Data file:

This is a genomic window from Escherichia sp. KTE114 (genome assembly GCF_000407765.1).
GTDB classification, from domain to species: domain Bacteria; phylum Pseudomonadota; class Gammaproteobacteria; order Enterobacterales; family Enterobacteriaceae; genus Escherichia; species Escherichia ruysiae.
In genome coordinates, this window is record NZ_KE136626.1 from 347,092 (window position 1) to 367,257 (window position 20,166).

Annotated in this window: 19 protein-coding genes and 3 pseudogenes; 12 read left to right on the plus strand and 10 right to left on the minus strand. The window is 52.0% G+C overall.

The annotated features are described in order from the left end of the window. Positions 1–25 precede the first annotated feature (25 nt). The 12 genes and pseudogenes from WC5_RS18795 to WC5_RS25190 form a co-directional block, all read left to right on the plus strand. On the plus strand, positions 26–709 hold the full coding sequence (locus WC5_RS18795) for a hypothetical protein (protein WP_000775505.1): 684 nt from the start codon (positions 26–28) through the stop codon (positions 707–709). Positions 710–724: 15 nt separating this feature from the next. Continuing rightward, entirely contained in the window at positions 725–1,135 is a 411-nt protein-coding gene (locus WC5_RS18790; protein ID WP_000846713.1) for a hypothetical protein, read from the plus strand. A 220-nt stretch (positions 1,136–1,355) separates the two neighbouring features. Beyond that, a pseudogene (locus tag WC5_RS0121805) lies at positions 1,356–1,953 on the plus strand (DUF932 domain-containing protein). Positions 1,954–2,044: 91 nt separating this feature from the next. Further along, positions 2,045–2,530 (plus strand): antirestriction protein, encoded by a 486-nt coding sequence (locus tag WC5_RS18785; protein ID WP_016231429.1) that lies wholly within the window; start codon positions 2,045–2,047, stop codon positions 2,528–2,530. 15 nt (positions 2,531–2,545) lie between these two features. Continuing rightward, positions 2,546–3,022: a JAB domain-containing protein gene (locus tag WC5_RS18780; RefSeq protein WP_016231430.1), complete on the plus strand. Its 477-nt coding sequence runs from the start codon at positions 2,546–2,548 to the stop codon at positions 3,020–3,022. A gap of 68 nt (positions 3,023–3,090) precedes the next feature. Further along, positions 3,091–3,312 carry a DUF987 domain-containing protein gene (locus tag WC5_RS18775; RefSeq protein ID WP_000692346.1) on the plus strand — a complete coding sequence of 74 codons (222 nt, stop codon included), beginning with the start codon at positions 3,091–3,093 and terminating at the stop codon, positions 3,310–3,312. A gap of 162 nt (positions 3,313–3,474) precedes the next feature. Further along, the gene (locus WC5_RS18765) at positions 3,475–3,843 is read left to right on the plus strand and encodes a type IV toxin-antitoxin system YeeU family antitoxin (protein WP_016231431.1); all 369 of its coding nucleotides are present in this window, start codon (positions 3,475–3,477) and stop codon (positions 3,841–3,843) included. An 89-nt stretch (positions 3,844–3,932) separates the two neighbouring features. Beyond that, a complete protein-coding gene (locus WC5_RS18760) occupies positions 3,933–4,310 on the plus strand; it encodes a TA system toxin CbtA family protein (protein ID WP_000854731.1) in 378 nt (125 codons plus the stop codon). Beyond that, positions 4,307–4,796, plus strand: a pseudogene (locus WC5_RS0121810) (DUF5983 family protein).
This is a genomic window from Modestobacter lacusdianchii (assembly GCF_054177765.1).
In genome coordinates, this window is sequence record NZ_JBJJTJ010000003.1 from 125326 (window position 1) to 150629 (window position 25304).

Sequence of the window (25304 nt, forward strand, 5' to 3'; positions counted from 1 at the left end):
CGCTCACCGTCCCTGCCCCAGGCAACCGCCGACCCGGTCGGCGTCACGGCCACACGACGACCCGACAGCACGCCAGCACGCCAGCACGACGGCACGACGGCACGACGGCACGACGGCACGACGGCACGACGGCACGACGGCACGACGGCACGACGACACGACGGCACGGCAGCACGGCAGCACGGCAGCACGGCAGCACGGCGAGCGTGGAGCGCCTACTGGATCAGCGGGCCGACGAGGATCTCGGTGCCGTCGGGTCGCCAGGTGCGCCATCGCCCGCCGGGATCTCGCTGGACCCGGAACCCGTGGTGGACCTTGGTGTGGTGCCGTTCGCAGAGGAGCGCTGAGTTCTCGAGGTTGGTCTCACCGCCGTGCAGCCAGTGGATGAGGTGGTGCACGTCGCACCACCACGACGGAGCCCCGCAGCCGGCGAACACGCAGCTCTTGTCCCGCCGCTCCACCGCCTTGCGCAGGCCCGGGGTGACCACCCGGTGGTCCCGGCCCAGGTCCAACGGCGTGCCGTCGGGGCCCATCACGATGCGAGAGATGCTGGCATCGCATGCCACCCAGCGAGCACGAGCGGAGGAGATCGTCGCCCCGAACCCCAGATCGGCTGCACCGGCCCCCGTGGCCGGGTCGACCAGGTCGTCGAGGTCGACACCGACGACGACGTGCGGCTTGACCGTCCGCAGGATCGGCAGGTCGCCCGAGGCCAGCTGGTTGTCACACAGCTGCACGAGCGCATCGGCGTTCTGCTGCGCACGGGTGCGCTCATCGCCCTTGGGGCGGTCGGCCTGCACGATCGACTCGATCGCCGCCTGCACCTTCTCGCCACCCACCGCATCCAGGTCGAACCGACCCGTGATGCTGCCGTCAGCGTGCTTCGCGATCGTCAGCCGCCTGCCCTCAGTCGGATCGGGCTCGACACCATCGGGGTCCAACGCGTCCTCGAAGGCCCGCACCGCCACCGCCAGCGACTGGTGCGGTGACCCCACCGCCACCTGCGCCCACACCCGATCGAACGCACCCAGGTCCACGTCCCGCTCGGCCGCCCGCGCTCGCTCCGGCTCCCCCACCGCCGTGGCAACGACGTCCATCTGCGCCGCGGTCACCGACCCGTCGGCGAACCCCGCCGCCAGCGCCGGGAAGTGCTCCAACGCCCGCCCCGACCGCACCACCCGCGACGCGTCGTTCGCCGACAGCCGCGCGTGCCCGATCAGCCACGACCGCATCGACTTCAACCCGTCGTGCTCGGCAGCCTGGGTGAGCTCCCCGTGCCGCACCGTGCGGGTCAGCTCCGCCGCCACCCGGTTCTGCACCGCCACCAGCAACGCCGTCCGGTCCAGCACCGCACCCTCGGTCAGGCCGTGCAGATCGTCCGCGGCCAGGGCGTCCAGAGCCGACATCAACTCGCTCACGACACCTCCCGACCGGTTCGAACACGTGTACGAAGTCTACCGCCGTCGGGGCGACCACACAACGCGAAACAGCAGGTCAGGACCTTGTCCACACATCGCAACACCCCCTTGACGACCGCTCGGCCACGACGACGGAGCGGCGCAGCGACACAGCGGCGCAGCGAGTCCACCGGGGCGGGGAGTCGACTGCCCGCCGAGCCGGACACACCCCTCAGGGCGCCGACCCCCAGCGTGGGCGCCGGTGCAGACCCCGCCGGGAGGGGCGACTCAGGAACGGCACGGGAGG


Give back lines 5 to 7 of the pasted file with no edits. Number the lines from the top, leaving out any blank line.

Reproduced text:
The annotated features are described in order from the left end of the window. Positions 1–25 precede the first annotated feature (25 nt). The 12 genes and pseudogenes from WC5_RS18795 to WC5_RS25190 form a co-directional block, all read left to right on the plus strand. On the plus strand, positions 26–709 hold the full coding sequence (locus WC5_RS18795) for a hypothetical protein (protein WP_000775505.1): 684 nt from the start codon (positions 26–28) through the stop codon (positions 707–709). Positions 710–724: 15 nt separating this feature from the next. Continuing rightward, entirely contained in the window at positions 725–1,135 is a 411-nt protein-coding gene (locus WC5_RS18790; protein ID WP_000846713.1) for a hypothetical protein, read from the plus strand. A 220-nt stretch (positions 1,136–1,355) separates the two neighbouring features. Beyond that, a pseudogene (locus tag WC5_RS0121805) lies at positions 1,356–1,953 on the plus strand (DUF932 domain-containing protein). Positions 1,954–2,044: 91 nt separating this feature from the next. Further along, positions 2,045–2,530 (plus strand): antirestriction protein, encoded by a 486-nt coding sequence (locus tag WC5_RS18785; protein ID WP_016231429.1) that lies wholly within the window; start codon positions 2,045–2,047, stop codon positions 2,528–2,530. 15 nt (positions 2,531–2,545) lie between these two features. Continuing rightward, positions 2,546–3,022: a JAB domain-containing protein gene (locus tag WC5_RS18780; RefSeq protein WP_016231430.1), complete on the plus strand. Its 477-nt coding sequence runs from the start codon at positions 2,546–2,548 to the stop codon at positions 3,020–3,022. A gap of 68 nt (positions 3,023–3,090) precedes the next feature. Further along, positions 3,091–3,312 carry a DUF987 domain-containing protein gene (locus tag WC5_RS18775; RefSeq protein ID WP_000692346.1) on the plus strand — a complete coding sequence of 74 codons (222 nt, stop codon included), beginning with the start codon at positions 3,091–3,093 and terminating at the stop codon, positions 3,310–3,312. A gap of 162 nt (positions 3,313–3,474) precedes the next feature. Further along, the gene (locus WC5_RS18765) at positions 3,475–3,843 is read left to right on the plus strand and encodes a type IV toxin-antitoxin system YeeU family antitoxin (protein WP_016231431.1); all 369 of its coding nucleotides are present in this window, start codon (positions 3,475–3,477) and stop codon (positions 3,841–3,843) included. An 89-nt stretch (positions 3,844–3,932) separates the two neighbouring features. Beyond that, a complete protein-coding gene (locus WC5_RS18760) occupies positions 3,933–4,310 on the plus strand; it encodes a TA system toxin CbtA family protein (protein ID WP_000854731.1) in 378 nt (125 codons plus the stop codon). Beyond that, positions 4,307–4,796, plus strand: a pseudogene (locus WC5_RS0121810) (DUF5983 family protein).
This is a genomic window from Modestobacter lacusdianchii (assembly GCF_054177765.1).
In genome coordinates, this window is sequence record NZ_JBJJTJ010000003.1 from 125326 (window position 1) to 150629 (window position 25304).